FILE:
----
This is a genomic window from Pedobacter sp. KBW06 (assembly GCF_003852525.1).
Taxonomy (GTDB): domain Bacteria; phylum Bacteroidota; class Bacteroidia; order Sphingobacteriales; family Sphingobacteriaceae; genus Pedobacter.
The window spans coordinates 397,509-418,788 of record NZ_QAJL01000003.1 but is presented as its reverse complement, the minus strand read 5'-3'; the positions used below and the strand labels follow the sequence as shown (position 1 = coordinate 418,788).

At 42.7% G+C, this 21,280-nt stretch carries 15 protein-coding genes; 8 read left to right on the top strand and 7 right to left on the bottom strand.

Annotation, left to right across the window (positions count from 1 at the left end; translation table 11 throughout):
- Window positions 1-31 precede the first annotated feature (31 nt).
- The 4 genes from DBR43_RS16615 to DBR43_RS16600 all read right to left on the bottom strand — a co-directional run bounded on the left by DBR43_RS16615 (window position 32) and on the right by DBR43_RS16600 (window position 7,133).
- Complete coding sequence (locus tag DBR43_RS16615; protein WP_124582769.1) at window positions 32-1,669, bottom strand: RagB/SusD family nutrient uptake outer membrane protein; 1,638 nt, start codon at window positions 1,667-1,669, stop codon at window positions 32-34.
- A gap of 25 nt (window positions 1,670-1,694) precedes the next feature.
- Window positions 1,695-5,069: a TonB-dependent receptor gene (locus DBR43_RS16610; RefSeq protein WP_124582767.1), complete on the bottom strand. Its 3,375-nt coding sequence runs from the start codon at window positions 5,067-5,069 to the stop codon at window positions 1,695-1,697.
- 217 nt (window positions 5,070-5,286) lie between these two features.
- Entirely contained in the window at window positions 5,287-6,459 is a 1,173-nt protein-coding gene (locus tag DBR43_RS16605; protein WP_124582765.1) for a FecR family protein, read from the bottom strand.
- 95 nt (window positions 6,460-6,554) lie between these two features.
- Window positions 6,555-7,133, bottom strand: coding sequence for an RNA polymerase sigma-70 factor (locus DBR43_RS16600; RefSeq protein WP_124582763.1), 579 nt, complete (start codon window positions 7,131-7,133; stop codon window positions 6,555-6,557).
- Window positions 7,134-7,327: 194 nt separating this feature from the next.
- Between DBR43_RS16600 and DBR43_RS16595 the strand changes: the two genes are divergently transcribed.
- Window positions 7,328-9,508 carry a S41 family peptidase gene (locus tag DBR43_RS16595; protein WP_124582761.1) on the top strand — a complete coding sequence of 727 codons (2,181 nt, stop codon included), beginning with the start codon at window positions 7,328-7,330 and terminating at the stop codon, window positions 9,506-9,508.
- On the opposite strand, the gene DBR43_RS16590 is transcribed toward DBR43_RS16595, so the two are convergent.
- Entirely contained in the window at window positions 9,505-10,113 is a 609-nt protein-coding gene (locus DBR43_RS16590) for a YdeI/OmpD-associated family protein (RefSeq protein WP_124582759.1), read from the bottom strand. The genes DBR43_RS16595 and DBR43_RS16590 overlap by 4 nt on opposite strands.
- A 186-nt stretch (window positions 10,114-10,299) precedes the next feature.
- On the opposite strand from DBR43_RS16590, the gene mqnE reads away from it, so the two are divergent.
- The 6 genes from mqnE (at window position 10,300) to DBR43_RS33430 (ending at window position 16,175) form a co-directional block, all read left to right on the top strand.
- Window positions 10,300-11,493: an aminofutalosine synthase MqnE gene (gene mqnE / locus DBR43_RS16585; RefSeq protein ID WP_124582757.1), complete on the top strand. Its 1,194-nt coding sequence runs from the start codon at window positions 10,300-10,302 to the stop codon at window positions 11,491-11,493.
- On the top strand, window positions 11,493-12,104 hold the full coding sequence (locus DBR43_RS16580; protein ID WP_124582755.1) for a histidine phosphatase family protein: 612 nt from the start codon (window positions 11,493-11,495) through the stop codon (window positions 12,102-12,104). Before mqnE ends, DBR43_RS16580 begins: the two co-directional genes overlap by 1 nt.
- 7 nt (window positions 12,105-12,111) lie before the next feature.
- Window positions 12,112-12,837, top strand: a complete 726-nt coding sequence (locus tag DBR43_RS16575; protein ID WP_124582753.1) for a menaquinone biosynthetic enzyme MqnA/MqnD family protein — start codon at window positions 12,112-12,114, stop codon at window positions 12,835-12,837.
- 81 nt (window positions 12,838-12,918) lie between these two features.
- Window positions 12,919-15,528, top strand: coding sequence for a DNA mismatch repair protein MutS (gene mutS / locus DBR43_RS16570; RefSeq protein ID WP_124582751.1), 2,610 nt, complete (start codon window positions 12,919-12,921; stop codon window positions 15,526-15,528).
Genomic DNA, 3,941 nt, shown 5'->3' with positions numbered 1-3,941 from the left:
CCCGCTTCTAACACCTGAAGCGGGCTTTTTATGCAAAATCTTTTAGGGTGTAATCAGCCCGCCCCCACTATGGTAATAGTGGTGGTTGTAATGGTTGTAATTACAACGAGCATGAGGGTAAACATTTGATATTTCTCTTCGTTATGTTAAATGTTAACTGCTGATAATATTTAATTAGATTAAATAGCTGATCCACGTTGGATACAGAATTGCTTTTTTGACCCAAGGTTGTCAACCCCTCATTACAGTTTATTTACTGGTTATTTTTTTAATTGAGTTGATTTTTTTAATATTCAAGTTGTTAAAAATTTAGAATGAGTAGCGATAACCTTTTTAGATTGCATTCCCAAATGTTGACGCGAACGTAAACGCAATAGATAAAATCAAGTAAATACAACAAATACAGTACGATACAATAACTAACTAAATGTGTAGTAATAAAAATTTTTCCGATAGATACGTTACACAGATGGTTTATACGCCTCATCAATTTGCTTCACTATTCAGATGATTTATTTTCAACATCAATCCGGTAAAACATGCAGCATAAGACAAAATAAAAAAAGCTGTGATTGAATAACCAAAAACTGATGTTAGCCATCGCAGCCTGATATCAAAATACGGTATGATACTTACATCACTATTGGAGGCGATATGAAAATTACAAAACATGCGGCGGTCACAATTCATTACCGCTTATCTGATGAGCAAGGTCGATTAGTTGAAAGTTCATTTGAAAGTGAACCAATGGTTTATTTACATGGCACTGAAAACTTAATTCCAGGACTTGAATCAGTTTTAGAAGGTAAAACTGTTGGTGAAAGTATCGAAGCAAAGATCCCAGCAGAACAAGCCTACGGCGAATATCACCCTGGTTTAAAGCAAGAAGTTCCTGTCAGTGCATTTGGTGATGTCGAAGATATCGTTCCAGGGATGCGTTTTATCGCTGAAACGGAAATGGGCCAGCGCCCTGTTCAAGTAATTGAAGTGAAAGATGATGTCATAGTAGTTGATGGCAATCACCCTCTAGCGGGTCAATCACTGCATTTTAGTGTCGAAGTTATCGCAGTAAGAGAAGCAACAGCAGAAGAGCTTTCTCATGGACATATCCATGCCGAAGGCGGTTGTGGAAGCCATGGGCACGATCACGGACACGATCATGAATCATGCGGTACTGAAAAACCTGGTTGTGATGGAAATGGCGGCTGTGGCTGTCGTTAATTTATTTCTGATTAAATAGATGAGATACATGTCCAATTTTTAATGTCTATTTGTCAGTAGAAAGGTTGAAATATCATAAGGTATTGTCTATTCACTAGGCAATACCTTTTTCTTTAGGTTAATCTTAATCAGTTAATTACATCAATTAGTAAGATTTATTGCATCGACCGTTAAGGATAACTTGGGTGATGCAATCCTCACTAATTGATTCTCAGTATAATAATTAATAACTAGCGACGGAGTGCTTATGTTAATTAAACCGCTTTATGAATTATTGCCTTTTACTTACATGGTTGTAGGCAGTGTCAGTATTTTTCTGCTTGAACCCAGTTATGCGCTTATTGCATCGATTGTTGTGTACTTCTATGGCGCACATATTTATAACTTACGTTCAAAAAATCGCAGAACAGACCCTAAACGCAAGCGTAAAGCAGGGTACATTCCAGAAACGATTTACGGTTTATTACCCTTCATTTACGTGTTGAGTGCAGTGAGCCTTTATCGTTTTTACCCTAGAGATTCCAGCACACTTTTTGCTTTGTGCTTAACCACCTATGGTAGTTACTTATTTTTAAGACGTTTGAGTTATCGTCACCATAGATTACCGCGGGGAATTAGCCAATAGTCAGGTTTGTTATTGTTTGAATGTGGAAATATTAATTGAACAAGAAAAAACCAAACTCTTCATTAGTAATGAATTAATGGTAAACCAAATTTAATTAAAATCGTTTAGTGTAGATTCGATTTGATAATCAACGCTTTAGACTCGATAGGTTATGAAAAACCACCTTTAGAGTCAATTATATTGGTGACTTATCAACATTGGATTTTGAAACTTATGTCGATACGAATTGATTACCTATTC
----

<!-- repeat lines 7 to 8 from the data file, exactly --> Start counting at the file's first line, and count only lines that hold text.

- The 4 genes from DBR43_RS16615 to DBR43_RS16600 all read right to left on the bottom strand — a co-directional run bounded on the left by DBR43_RS16615 (window position 32) and on the right by DBR43_RS16600 (window position 7,133).
- Complete coding sequence (locus tag DBR43_RS16615; protein WP_124582769.1) at window positions 32-1,669, bottom strand: RagB/SusD family nutrient uptake outer membrane protein; 1,638 nt, start codon at window positions 1,667-1,669, stop codon at window positions 32-34.